Keeping it confidential

Keeping it confidential: 4 steps to keep internal documents safe on SharePoint

“Can I keep confidential documents on SharePoint? Are they safe?” These questions are on the top of the list of every new potential SharePoint user. Why is this so important? SharePoint allows users to create libraries to upload any kind of content: from internal processes to finance reports to payroll data. Some of this content should only be seen by certain employees.


Confidentiality is an integral part of compliance. When you started to build your compliance infrastructure, identifying confidential content was part of the first steps. The best way to do this is by creating a comprehensive policy with your IT team or your SharePoint service provider when implementing your intranet. This policy should be enforced and monitored effectively. It should also be discussed with employees and users to avoid problems and misunderstandings. This also helps them understand the importance of confidential documents and the right way to manage them.

Also read: Making compliance a long-term goal


So how can you create a comprehensive confidentiality policy? These 4 tips can help.

  1. Be specific about what content is permissible:

List the types of documents that can be stored in SharePoint. Specify who has access to which documents and the level of access each person has. This means that the policy needs to be clear in who is allowed to publish, see, download or review documents. For example, any finance employee can upload Excel sheets, but only the Finance Director has the authority to review and edit them.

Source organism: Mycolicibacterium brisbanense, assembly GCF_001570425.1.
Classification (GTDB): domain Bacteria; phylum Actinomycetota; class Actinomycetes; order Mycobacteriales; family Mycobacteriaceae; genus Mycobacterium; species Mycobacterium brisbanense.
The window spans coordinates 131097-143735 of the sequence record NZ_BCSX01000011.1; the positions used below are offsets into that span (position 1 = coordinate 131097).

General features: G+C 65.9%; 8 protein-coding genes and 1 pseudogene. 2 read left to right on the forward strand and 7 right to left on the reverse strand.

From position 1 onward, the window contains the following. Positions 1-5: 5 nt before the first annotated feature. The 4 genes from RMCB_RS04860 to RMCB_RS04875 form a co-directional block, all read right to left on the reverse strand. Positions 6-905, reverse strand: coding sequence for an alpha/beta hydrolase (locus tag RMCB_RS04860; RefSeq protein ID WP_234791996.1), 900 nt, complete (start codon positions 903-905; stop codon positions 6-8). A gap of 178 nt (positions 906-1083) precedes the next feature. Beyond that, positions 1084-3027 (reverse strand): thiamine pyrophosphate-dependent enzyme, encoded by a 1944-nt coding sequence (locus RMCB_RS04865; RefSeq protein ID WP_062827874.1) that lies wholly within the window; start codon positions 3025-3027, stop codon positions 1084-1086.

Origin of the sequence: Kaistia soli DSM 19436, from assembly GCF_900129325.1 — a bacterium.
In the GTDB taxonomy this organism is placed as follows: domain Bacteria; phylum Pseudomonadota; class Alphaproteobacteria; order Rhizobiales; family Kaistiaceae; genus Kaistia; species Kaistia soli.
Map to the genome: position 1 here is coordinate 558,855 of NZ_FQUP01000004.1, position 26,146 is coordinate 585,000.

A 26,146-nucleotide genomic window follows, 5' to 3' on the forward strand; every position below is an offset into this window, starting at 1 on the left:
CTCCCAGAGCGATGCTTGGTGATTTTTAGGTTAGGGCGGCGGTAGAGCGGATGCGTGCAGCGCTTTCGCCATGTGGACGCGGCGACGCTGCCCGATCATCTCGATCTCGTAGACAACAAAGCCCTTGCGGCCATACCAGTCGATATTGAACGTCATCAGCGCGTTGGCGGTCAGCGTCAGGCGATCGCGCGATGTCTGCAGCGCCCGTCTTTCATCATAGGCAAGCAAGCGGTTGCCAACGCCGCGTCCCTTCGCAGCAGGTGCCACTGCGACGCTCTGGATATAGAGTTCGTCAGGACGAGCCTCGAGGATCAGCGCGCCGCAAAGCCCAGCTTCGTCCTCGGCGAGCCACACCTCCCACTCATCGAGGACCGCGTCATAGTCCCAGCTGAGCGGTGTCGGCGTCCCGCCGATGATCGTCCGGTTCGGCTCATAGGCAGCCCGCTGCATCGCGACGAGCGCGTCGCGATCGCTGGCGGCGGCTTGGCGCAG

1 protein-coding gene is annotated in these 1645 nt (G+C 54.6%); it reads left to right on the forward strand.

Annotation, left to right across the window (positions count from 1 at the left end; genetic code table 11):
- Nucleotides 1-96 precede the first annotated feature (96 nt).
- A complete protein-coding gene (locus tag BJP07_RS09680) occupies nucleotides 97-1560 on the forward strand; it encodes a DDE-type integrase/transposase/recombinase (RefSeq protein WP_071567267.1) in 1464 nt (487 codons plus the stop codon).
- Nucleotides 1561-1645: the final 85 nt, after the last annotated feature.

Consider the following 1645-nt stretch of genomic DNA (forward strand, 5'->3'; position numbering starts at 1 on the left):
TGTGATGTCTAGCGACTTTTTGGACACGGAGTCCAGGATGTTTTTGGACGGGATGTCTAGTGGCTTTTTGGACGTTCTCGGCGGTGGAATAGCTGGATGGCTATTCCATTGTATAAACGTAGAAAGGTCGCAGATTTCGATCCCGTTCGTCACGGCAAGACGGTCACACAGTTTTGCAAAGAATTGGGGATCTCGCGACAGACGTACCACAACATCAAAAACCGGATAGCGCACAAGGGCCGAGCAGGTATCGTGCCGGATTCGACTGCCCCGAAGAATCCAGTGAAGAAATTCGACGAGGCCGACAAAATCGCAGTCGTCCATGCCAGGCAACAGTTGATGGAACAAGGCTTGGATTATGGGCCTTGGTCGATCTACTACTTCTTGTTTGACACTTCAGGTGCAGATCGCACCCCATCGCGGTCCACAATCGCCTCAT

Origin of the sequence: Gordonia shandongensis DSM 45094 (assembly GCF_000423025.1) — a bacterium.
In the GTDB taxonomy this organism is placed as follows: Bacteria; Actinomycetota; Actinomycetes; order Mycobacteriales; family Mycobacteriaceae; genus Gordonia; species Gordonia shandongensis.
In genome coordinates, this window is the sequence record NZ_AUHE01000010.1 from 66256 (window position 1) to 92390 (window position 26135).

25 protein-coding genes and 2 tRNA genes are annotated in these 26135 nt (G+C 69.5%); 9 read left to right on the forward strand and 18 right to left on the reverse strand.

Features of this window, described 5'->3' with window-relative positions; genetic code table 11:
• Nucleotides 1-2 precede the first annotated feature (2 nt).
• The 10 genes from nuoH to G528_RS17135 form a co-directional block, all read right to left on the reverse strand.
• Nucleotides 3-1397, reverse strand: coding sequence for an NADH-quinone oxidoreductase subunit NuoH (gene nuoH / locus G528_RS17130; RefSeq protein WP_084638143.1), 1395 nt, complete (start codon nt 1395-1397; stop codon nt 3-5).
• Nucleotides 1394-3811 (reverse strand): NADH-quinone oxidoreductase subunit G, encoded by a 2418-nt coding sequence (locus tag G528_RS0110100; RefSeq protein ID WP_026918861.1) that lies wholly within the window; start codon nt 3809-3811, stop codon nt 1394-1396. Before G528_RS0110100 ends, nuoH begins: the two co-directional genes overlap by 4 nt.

1. Continually train employees:

Educate them about the importance of privacy and confidentiality. Create Terms of Service when deploying SharePoint for the first time and update them periodically. Make sure your IT department notifies users when changes are made to the terms of use.

  1. Create classifications to guide behaviors:

Ask your IT department or SharePoint provider to program a pop up that comes up every time a user tries to access a document without authorization. The notification will tell them the types of content allowed and the type of documents they have access to.

  1. Enforcing policies is a must:

IT managers must notify immediately if someone tries to access confidential documents without authorization. If the same employee incurs in several violations, appropriate action must be taken.

Keep in mind that levels of access have to be updated continually, especially if your company has terminated employees or has moved one to another department. Another good practice is to ask your users to change their passwords every three to four months. Remember, confidentiality and security are priorities to any company that needs to be in compliance.

If you have questions on how SharePoint and ShareStack can help you comply click here.

Confidentiality starts with a good compliance strategy